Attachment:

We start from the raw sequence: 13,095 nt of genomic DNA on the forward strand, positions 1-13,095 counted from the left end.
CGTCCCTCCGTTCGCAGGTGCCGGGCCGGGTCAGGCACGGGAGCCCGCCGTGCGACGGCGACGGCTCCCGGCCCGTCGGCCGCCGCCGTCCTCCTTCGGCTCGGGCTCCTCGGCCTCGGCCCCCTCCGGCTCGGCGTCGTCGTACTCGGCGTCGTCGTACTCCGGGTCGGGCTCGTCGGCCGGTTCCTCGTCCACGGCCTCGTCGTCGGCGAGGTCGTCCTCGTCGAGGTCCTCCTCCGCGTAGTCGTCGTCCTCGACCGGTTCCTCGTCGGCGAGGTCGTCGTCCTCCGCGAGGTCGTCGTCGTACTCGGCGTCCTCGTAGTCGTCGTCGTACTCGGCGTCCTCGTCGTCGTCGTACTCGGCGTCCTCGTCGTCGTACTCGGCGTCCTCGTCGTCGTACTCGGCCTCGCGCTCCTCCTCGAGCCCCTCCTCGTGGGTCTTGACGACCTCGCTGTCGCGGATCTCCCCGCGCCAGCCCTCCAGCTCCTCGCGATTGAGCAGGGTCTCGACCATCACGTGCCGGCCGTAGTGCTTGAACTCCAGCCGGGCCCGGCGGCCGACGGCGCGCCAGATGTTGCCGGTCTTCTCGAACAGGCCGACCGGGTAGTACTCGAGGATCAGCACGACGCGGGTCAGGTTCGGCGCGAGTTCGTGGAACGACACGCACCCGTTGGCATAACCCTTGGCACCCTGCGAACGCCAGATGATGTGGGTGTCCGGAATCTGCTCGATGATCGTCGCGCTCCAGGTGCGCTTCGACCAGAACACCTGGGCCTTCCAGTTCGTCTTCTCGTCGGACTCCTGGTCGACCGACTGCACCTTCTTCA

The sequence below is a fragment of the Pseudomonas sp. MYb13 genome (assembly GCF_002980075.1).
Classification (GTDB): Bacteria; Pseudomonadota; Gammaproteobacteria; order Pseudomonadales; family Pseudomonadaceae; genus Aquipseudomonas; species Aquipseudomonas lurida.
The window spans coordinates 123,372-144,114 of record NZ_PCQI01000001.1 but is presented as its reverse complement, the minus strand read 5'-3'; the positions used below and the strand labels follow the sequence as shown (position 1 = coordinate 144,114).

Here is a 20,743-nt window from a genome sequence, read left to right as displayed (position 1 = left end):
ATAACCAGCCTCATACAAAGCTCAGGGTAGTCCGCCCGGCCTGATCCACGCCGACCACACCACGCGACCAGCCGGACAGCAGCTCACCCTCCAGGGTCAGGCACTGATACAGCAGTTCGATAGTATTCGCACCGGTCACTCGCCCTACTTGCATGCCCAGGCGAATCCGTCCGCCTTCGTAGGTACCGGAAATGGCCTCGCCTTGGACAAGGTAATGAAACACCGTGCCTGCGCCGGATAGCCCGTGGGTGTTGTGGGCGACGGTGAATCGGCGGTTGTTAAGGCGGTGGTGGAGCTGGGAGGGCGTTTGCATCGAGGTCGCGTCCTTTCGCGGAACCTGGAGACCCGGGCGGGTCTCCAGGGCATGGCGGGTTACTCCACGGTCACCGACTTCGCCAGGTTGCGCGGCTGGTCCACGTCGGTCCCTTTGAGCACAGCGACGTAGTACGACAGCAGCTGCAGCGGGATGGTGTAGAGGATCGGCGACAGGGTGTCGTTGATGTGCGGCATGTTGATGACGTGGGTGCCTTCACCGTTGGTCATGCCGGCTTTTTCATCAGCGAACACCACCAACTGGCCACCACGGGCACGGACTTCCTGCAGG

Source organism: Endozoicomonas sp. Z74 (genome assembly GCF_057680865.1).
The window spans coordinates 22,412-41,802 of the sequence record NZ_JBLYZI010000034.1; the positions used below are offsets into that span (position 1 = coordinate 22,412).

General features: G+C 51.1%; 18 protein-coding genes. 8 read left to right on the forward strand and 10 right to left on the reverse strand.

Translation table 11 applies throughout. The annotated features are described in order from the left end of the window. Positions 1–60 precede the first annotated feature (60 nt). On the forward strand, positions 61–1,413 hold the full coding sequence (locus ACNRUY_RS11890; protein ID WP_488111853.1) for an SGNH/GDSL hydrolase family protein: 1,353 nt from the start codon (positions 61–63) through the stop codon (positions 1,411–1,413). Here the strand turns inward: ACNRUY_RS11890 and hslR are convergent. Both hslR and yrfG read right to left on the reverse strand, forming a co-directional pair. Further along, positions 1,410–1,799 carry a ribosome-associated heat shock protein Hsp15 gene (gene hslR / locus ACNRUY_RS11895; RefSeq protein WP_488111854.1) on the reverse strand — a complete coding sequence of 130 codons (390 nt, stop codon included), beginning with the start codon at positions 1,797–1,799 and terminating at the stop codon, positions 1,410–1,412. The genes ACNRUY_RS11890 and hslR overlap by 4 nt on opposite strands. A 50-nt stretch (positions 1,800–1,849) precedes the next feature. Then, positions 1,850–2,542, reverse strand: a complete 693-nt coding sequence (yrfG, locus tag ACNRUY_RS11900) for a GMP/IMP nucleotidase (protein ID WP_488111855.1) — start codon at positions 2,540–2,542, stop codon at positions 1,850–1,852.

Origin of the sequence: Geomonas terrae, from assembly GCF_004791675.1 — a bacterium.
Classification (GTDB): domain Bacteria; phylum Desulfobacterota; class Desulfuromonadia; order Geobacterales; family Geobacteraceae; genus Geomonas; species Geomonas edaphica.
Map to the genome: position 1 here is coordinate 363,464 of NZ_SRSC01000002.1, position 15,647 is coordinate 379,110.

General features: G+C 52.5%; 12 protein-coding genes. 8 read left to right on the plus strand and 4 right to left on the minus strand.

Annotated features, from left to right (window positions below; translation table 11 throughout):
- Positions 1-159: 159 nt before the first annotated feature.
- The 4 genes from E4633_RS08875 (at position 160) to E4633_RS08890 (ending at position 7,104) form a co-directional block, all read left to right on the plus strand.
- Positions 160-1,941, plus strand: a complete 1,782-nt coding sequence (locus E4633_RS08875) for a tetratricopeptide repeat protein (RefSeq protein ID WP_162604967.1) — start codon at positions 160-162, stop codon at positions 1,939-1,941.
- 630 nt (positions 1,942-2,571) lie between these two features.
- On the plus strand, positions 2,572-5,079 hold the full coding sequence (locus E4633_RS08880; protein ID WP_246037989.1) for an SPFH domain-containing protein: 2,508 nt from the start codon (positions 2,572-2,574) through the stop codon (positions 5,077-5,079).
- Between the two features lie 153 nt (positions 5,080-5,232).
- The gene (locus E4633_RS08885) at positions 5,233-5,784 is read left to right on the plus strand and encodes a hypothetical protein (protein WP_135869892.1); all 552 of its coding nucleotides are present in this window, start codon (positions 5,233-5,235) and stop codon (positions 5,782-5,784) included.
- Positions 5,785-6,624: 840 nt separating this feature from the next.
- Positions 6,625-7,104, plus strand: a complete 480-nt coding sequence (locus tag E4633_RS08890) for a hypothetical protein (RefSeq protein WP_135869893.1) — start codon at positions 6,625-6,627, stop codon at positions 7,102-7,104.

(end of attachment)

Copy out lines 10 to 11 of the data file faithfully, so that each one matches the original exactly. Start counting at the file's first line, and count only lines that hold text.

General features: G+C 51.1%; 18 protein-coding genes. 8 read left to right on the forward strand and 10 right to left on the reverse strand.

Translation table 11 applies throughout. The annotated features are described in order from the left end of the window. Positions 1–60 precede the first annotated feature (60 nt). On the forward strand, positions 61–1,413 hold the full coding sequence (locus ACNRUY_RS11890; protein ID WP_488111853.1) for an SGNH/GDSL hydrolase family protein: 1,353 nt from the start codon (positions 61–63) through the stop codon (positions 1,411–1,413). Here the strand turns inward: ACNRUY_RS11890 and hslR are convergent. Both hslR and yrfG read right to left on the reverse strand, forming a co-directional pair. Further along, positions 1,410–1,799 carry a ribosome-associated heat shock protein Hsp15 gene (gene hslR / locus ACNRUY_RS11895; RefSeq protein WP_488111854.1) on the reverse strand — a complete coding sequence of 130 codons (390 nt, stop codon included), beginning with the start codon at positions 1,797–1,799 and terminating at the stop codon, positions 1,410–1,412. The genes ACNRUY_RS11890 and hslR overlap by 4 nt on opposite strands. A 50-nt stretch (positions 1,800–1,849) precedes the next feature. Then, positions 1,850–2,542, reverse strand: a complete 693-nt coding sequence (yrfG, locus tag ACNRUY_RS11900) for a GMP/IMP nucleotidase (protein ID WP_488111855.1) — start codon at positions 2,540–2,542, stop codon at positions 1,850–1,852.